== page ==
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The US Supreme Court ruled Thursday in the consolidated cases of Munaf v. Geren and Geren v. Omar that federal courts have jurisdiction over habeas corpus petitions filed by American citizens detained abroad by US military personnel, even if the military is operating under a multinational force. Although the Court found such a right exists, it rejected the appeals of two Americans held in US custody in Iraq who had sought to use US courts to challenge their foreign convictions, holding that:

Munaf and Omar are alleged to have committed hostile and warlike acts within the sovereign territory of Iraq during ongoing hostilities there. Pending their criminal prosecution for those offenses, Munaf and Omar are being held in Iraq by American forces operating pursuant to a UN Mandate and at the request of the Iraqi Government. Petitioners concede that Iraq has a sovereign right to prosecute them for alleged violations of its law. Yet they went to federal court seeking an order that would allow them to defeat precisely that sovereign authority. Habeas corpus does not require the United States to shelter such fugitives from the criminal justice system of the sovereign with authority to prosecute them.

For all the reasons given above, petitioners state no claim in their habeas petitions for which relief can be granted, and those petitions should have been promptly dismissed.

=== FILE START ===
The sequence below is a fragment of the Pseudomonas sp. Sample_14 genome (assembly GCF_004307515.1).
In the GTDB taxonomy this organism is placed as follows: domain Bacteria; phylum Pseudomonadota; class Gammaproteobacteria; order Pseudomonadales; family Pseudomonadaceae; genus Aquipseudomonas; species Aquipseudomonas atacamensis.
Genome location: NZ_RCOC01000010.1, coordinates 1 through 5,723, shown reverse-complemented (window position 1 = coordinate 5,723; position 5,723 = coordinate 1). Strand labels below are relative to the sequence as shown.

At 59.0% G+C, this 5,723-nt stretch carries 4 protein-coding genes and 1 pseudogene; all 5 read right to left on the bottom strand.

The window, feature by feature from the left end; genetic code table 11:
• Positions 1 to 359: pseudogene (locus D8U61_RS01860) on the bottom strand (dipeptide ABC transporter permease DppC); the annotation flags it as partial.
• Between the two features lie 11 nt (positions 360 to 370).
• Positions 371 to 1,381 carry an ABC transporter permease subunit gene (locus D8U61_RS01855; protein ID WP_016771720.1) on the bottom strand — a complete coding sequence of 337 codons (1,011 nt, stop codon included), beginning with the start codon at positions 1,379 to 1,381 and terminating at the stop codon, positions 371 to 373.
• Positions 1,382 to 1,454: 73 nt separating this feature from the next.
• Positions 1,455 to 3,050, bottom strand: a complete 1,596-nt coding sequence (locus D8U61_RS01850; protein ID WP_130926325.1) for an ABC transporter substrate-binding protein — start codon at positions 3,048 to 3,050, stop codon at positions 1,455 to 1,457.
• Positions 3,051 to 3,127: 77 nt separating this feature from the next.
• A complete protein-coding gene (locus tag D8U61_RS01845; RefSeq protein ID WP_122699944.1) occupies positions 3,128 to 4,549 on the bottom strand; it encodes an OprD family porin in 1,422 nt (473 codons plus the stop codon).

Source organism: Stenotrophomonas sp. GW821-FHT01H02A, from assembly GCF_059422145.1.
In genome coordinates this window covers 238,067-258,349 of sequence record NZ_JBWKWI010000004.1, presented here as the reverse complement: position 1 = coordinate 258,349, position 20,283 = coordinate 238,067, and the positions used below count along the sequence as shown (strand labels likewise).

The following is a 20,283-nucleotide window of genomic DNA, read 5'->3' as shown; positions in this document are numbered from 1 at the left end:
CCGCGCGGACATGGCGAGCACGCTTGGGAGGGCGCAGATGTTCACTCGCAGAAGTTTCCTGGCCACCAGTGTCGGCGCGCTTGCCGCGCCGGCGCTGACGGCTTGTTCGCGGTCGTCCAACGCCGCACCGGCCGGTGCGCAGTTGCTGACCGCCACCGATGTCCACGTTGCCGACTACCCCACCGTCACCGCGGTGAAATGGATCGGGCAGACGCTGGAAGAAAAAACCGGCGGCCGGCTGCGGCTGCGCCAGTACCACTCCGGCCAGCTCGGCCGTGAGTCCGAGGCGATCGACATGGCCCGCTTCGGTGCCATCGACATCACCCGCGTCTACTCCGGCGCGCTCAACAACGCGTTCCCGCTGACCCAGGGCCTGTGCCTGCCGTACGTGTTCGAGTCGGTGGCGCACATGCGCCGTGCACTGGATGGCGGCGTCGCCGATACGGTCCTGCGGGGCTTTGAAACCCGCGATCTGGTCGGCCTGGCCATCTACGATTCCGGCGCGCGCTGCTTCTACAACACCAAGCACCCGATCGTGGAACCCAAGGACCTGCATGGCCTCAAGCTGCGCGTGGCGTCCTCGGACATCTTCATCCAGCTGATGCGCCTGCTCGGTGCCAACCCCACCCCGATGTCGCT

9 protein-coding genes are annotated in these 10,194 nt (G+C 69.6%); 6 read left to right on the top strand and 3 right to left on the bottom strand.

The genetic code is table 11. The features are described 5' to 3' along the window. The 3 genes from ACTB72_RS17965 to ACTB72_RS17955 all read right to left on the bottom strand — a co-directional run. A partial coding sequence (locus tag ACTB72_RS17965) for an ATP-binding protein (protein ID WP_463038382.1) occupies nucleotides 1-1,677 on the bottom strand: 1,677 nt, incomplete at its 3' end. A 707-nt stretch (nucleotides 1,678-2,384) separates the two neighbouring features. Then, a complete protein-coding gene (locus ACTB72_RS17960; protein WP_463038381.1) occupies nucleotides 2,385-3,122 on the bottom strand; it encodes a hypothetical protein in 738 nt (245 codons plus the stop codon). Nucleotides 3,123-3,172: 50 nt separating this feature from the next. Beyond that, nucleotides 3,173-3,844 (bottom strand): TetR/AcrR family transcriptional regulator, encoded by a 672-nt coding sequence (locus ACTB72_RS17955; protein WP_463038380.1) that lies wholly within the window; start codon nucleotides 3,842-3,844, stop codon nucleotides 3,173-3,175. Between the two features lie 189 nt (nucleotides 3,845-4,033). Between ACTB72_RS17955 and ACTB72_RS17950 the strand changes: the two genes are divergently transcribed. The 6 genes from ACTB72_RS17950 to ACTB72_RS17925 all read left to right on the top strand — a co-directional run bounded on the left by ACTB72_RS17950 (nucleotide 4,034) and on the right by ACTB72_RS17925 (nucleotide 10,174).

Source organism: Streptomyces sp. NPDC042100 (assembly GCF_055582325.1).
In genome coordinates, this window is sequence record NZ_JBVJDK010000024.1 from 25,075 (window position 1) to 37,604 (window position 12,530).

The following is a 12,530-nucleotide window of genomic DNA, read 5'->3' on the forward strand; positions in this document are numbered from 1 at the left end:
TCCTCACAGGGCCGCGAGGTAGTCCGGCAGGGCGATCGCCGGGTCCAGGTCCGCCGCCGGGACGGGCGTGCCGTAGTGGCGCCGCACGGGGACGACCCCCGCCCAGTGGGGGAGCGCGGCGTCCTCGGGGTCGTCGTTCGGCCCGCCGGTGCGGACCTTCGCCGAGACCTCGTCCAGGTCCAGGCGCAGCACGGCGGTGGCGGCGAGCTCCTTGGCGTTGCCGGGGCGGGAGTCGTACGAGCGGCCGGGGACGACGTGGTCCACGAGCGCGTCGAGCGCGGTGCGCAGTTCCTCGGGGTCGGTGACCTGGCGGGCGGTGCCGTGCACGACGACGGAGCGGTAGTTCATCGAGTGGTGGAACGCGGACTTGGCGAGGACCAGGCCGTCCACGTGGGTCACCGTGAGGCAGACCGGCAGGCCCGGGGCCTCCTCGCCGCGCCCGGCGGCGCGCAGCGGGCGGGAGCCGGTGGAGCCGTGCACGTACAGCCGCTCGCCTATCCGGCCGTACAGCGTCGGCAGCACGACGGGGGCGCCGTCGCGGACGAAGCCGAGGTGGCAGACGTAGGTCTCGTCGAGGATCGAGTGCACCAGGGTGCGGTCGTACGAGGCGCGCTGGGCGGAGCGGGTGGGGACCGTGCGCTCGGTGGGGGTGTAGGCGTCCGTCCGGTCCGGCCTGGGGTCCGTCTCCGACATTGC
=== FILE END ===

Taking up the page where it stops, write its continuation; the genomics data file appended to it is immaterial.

Read the Court's opinion per Chief Justice Roberts, and a concurrence by Justice Souter.

Mohammad Munaf was convicted and sentenced to death for the 2005 kidnapping of three Romanian journalists in Baghdad, and the US Court of Appeals for the DC Circuit ruled in April 2007 that it lacked authority to interfere with the Iraqi court case. Two months earlier, however, the same court had ruled that Shawqi Omar, arrested for allegedly harboring insurgents in Iraq, had a right to argue his case in US courts. The appeals court blocked Omar's transfer to Iraqi courts. In March, Munaf's conviction was overturned by an Iraqi appeals court. Lawyers for the detainees argued that because they are in US custody, they should have access to US courts.

Mohammad Munaf was convicted and sentenced to death for the 2005 kidnapping of three Romanian journalists in Baghdad, and the US Court of Appeals for the DC Circuit ruled in April 2007 that it lacked authority to interfere with the Iraqi court case. Two months earlier, however, the same court had ruled that Shawqi Omar, arrested for allegedly harboring insurgents in Iraq, had a right to argue his case in US courts. The appeals court blocked Omar's transfer to Iraqi courts. In March, Munaf's conviction was overturned by an Iraqi appeals court. Lawyers for the detainees argued that because they are in US custody, they should have access to US courts.




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